|1st Sunday of Lent - Victory||| Print ||
Buzzword - VICTORY
Genesis (9:8-15): - Noah survives the flood. After the catastrophe of the flood, God reassures Noah that never again will the whole of humanity be threatened with destruction. It is worth noting that of all the agreements described in the Old Testament, this agreement with Noah is the only one that extends to all people, not merely the Israelites.
Epistle (1 Peter 3: 18-22): -The thoughts expressed here are based on a very ancient Christian hymn which celebrates the triumph of Christ when tempted in the desert. It compares the salvation promised by Christ in the waters of baptism with the salvation granted to Noah from the waters of the flood. Noah's ark is a symbol of the Church providing salvation to those who are in it.
Gospel (Mark 1:12-15): -Mark comes right to the chase in his introduction of Jesus and His mission. Christ resists temptation and asserts His authority over Satan, and immediately undertakes His public ministry. Resisting Satan's temptation at the beginning of this ministry, Christ sets the stage for his ultimate victory over death, thereby giving us the opportunity to share that victory.
Point 1: "Winners are grinners" we are told, and daily we are given images and accounts of our champions training, pounding the pavement, pressing iron, undergoing training camps with the army etc., and all of this with a mind to "winning". As the comic strip character Charlie Brown commented, "Winning isn't everything; but losing ain’t anything!"
There is one area of contest where this is particularly true - the arena of life where constantly we are called upon to match our strength and skills with the forces of sin, evil and, finally, death. St. Paul frequently drew this parallel between the physical and spiritual contest in life, and pointed out that the same, if not greater, degree of preparation is required if we are to achieve the prize. "Therefore, since we are surrounded by so great a cloud of witnesses, let us also lay aside every weight and the sin that clings so closely, and let us run with perseverance the race that is set before us" (1 Cor. 9.24), Our calling as followers of Christ definitely involves us in this spiritual contest, and the season of Lent is a reminder of the areas of training that constantly need our attention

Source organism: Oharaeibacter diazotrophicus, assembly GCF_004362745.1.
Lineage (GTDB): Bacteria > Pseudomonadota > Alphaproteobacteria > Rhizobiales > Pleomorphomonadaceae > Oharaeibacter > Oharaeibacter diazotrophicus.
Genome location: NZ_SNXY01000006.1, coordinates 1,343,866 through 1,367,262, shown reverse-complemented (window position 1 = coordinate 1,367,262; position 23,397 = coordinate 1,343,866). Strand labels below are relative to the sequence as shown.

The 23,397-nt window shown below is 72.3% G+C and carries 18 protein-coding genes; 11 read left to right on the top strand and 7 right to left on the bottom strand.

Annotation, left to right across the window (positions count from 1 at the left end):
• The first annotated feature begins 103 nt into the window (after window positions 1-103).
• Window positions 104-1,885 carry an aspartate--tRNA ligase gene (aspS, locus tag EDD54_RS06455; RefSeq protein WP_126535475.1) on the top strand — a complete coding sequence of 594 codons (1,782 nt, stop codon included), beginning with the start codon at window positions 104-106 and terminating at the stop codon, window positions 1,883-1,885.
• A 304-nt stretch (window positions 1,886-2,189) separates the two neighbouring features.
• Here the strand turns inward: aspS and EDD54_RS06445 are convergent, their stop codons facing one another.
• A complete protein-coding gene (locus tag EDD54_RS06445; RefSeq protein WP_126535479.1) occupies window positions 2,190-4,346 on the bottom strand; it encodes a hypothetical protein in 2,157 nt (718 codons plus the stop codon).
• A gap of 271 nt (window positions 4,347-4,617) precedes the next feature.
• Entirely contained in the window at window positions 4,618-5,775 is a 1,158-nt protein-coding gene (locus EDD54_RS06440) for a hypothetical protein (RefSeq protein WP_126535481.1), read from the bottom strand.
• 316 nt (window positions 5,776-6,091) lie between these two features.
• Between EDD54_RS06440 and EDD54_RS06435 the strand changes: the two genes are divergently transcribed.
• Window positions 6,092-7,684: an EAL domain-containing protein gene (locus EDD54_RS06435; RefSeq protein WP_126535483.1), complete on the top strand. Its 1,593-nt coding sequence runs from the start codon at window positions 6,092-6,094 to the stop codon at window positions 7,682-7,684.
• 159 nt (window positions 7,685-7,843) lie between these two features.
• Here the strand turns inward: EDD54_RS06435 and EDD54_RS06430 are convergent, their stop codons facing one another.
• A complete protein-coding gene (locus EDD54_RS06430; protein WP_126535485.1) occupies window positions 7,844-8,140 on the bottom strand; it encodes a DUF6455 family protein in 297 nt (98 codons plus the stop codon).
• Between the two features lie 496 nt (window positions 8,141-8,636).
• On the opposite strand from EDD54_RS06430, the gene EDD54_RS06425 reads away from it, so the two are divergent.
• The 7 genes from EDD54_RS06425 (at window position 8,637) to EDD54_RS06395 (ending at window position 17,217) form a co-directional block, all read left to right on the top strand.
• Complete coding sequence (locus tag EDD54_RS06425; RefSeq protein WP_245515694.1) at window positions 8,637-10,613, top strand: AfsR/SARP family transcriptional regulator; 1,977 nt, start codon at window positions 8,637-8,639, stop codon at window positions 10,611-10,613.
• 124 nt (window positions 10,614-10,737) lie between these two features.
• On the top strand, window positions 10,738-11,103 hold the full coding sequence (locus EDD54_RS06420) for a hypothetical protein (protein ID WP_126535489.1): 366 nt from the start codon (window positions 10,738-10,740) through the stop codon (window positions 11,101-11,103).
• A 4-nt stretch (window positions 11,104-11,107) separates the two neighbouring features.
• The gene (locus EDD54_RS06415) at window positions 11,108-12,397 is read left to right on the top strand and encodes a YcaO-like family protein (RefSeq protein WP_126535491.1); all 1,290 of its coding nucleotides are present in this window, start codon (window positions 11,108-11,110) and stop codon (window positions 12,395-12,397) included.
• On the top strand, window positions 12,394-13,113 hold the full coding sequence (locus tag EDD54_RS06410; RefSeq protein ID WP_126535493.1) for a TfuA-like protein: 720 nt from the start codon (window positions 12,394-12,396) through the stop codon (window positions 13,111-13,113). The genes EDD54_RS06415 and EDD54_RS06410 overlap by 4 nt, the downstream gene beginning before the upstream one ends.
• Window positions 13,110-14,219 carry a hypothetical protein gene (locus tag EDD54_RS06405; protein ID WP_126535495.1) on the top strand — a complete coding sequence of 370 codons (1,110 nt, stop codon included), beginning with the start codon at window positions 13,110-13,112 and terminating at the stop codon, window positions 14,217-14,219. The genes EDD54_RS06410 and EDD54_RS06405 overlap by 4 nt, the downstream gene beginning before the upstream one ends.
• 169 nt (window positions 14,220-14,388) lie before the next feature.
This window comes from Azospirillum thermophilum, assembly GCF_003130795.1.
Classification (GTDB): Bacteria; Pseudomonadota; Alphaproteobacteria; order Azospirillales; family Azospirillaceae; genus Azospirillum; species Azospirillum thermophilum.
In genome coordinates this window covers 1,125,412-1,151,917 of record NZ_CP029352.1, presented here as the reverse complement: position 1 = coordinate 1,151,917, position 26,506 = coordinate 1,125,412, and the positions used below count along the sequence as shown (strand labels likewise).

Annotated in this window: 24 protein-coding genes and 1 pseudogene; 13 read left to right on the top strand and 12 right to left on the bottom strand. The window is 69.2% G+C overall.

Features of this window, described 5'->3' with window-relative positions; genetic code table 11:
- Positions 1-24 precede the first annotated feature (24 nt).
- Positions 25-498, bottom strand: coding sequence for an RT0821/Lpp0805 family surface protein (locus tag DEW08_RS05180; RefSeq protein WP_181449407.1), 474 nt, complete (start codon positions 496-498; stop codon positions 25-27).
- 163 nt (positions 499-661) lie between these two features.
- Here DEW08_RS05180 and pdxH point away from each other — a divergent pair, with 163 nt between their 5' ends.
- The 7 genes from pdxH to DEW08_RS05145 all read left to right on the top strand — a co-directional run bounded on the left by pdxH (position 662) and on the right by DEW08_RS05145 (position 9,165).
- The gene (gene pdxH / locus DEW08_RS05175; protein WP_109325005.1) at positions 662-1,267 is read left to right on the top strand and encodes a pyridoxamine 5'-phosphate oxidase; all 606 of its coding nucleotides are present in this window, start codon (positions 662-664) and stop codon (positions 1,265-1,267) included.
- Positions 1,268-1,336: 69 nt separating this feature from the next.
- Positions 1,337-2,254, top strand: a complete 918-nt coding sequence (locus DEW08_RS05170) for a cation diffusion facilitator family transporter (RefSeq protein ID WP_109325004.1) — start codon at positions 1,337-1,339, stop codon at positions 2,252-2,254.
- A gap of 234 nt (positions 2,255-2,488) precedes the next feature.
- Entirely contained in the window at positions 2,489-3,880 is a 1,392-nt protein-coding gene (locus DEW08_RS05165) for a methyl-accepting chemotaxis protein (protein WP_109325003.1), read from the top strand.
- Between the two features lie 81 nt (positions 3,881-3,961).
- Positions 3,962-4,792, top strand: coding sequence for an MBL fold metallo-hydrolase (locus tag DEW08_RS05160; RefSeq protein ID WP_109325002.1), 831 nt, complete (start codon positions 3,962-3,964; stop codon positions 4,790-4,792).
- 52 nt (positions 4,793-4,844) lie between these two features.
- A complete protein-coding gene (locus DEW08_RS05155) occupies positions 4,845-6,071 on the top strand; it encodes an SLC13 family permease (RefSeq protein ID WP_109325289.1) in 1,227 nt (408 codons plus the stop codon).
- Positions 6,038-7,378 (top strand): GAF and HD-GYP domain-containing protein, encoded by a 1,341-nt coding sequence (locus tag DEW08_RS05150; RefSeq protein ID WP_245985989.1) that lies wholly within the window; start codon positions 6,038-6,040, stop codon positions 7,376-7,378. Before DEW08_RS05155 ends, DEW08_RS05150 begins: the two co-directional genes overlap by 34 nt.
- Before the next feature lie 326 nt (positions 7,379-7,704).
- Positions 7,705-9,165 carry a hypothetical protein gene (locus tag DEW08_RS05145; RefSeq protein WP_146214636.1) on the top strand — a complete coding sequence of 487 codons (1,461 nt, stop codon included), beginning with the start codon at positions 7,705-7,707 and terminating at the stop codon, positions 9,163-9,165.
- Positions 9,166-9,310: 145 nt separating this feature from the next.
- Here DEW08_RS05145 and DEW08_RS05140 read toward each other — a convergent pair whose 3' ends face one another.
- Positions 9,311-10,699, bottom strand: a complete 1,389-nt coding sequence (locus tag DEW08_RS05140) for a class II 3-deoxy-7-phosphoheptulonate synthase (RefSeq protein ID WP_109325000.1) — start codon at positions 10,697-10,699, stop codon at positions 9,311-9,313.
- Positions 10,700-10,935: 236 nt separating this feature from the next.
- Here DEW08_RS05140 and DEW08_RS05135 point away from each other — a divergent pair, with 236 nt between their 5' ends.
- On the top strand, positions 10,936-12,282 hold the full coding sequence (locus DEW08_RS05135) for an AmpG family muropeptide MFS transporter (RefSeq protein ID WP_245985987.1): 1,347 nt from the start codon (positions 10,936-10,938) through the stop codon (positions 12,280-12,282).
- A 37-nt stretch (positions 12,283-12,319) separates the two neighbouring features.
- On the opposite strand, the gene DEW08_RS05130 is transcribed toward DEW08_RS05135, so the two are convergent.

Point 2: The name "Lent" derives from an old English word meaning springtime. It has its origins in the early 4th century and has been observed since then to mark the forty days fast Christ spent in the desert preparing for his public ministry. In recent years, the Church has laid less emphasis on definite fasting laws to give greater emphasis to the urgent summons that goes out to all Christians at this time to turn back, to repent It is a time of sober realism, of reflection and of recollection - "Remember man that you are dust, and unto dust you shall return". It is, above all, a time in which we seek to deepen our sense of God's presence in our lives.
Conclusion: There are three focal points to Lent - Prayer, Almsgiving and Fasting - each designed to make us more aware of the divine presence in us. When we pray, let it be more from the heart than from routine; more a time of worship, praise and thanksgiving. Almsgiving is also important because it counteracts the ever present tendency to selfishness. Project Compassion offers a practical channel through which we satisfy this Lenten purpose. It reminds us of a broader world and life, and lifts us from the narrow compass of our own problems by making us aware of the greater needs of those around us. Finally, fasting! enabling us to exercise control over our natural appetites so as to be able to control our spiritual selves. Universally, religious tradition in both and East and West has considered fasting vital for spiritual progress.
So! As we enter this season of Lent, let it be with the hope that we may learn a little more about ourselves, a little more about others, and a great deal more about the Divine Presence in each of us. That way we can be sure of sharing the victory gained by Christ over sin, evil and death.
Scriptural reference: "for whatever is born of God conquers the world. And this is the victory that conquers the world, our faith." 1 John 5:4